top of page
  • Writer's pictureWest Island News

Suburban municipalities to pay $38 million to Montreal Agglo

The Association of Suburban Municipalities (ASM), which represents the Montreal agglomeration’s demerged municipalities, denounces the"abusive" increases in the 2023 operating budget revealed on November 29th by the Municipal Administration of Montreal and calls for an immediate and fair adjustment of the quotas.

PHOTO: City of Montréal-West

The President of the Association of Suburban Municipalities, Beny Masella, Mayor of Montréal-West


The ASM addressed Premier Legault and the municipal affairs, finance, and Montreal region ministers to address the administration of Montreal's "incredible insensitivity to the taxpayers and the population of the suburban cities." Following the tabling of the 2023 budget estimates presented at the agglomeration council of the City of Montreal, the ASM has signaled their concern regarding increased quotas for their constituents.


As detailed in the letter, the 15 cities, which represent 12% of the island of Montreal's population, will have to pay $38,972,800 in 2023 or no less than 38.4% of the total increase in the agglomeration's expenditures for the entire island of Montreal. The 15 linked cities' average per capita share of agglomeration expenses ($38,972,800 / 241,359 pop) will be $162, or 4.6 times more than those in Montreal.


The ASM then called upon the provincial government to be a committed party in finding viable solutions to a "substantial and fair adjustment of the distribution of the said quotas that are equitable and immediate."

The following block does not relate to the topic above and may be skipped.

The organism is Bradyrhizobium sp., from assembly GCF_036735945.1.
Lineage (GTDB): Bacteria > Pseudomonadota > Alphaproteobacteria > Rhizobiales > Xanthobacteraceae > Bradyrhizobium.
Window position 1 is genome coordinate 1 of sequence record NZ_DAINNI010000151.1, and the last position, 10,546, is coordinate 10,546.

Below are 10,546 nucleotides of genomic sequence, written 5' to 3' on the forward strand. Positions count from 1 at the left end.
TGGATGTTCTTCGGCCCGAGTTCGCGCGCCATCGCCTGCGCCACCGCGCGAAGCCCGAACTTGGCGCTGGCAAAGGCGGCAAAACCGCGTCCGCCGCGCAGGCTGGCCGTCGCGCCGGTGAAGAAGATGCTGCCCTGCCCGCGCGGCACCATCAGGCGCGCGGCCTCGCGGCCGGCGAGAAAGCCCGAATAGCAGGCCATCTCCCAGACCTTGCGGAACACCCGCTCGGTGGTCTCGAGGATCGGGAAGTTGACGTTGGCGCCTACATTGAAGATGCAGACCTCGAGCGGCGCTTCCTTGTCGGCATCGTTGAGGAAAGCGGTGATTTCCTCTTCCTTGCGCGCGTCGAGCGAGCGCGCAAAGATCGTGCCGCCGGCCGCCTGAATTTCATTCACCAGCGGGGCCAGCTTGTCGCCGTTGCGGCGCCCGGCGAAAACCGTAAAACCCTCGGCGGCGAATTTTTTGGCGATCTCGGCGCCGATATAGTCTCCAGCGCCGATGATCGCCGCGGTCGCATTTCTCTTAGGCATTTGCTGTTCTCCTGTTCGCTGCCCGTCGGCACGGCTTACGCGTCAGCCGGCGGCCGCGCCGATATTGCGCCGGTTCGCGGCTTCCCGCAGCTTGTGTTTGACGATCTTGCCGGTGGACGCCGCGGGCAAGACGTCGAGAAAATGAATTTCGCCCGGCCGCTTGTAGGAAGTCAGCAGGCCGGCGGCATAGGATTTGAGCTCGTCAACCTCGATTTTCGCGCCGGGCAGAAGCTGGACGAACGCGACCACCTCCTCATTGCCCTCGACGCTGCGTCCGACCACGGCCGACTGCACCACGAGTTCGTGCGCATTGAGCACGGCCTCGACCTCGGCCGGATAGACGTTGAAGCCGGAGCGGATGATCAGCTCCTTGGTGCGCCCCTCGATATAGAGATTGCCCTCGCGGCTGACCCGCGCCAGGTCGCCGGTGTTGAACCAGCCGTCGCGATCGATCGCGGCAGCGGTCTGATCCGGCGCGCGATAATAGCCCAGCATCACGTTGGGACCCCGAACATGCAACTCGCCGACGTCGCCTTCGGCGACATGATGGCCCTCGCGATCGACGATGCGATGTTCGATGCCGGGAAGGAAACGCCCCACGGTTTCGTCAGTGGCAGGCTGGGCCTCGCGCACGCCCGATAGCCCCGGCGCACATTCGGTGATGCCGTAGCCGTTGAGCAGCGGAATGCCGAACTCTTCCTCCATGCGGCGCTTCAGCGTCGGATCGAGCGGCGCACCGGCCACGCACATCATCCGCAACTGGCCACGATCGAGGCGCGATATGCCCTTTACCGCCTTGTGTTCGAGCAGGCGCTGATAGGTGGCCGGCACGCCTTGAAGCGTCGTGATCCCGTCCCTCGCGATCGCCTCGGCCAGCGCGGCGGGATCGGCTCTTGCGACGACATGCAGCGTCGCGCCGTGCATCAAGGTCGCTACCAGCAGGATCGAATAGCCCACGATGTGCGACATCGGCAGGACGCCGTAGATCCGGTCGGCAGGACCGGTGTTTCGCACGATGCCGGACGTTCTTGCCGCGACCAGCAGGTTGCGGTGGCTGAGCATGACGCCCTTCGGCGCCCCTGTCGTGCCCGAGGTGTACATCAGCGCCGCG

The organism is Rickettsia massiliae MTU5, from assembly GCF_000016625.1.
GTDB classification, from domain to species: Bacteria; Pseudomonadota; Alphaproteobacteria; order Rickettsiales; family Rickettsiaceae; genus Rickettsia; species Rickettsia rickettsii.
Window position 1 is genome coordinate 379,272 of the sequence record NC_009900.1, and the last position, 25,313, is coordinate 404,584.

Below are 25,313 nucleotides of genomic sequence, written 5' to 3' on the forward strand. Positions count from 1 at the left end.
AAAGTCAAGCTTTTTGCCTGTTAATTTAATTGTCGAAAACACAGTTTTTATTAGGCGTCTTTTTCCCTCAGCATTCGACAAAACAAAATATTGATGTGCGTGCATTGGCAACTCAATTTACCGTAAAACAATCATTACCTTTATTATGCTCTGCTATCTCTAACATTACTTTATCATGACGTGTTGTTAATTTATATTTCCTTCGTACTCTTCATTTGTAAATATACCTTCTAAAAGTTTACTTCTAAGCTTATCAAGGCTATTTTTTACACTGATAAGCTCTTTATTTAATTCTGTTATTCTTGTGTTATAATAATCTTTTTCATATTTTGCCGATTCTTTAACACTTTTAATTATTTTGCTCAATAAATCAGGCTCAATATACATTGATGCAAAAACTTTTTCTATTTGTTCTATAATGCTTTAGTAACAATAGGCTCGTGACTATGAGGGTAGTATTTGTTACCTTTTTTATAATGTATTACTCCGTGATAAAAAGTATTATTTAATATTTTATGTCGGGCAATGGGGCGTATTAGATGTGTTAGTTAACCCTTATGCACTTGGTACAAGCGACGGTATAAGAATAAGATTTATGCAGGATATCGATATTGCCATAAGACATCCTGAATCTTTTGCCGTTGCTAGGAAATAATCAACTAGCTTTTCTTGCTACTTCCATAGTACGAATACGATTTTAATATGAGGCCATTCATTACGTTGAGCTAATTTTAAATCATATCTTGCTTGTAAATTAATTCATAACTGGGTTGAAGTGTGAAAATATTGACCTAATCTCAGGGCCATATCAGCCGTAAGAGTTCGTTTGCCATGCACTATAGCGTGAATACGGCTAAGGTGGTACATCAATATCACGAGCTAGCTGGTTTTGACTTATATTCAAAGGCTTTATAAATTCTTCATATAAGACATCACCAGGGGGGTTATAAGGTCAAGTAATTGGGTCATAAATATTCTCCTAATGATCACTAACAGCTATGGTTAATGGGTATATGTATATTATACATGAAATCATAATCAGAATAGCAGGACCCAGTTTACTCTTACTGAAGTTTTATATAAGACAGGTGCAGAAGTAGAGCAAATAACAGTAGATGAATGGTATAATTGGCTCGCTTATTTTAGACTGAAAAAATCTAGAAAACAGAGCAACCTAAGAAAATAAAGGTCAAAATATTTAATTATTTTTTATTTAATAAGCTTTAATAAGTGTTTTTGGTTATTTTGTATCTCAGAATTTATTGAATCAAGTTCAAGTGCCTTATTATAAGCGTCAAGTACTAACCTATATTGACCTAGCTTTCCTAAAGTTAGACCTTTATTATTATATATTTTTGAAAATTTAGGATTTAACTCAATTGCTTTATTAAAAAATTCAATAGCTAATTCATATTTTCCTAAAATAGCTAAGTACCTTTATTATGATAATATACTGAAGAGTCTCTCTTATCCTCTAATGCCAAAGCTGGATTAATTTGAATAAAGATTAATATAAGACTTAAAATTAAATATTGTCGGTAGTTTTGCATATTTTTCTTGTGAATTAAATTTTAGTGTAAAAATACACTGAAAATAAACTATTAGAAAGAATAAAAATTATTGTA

Find the full letter below:


Mr. Prime Minister, Ministers, ladies and gentlemen.


You are already aware of the particularly difficult context of budgetary management and the sharing of expenses in the Montreal agglomeration. Consequently, I will spare you a historical review of the problematic elements and the many arguments that have already been presented to you in recent years.


However, I cannot pass over in silence, the budget presentation that was made on November 29, 2022 to the Mayors of the cities of the Association of Suburban Municipalities and the official tabling of the 2023 budget estimates that followed on the same evening at the agglomeration council of the City of Montreal.


Once again this year, Montreal's municipal administration has demonstrated an incredible insensitivity to the taxpayers and the population of the suburban cities, but this time it really goes beyond all reasonable limits. With an 8% increase in the quotas imposed on the linked cities, the increase for the City of Montreal will be only 2.7%; the fiscal gap is widening dramatically.


But the actual situation is much more serious. If you look at the attached table, you will see that the overall tax bill for all cities, including Montreal increases by $101,467,700 or 3.6% over 2022.


However, the devastating effects of the distribution mechanisms put in place by the Government of Quebec at the time of the de-merger of our cities, mean that the City of Montreal will only assume a share of $62,493,900 or 61.6% of these new expenses.


On the other hand, our 15 linked cities, which represent only 12% of the population of the island of Montréal and which should normally assume 18% of the agglomeration's fiscal capacity as established according to the rules put in place by the Government of Quebec, will have to pay $38,972,800 in 2023 or no less than 38.4% of the total increase in the agglomeration's expenditures for the entire island of Montreal.


The sharing of agglomeration expenses that is imposed on us for 2023 will mean that for average per capita impact ($62,493,900 / 1,784,681 pop) will be $35 per citizen, while for our 15 linked cities, this average per capita impact ($38,972,800 / 241,359 pop) will be $162, or 4.6 times more than for those in Montreal.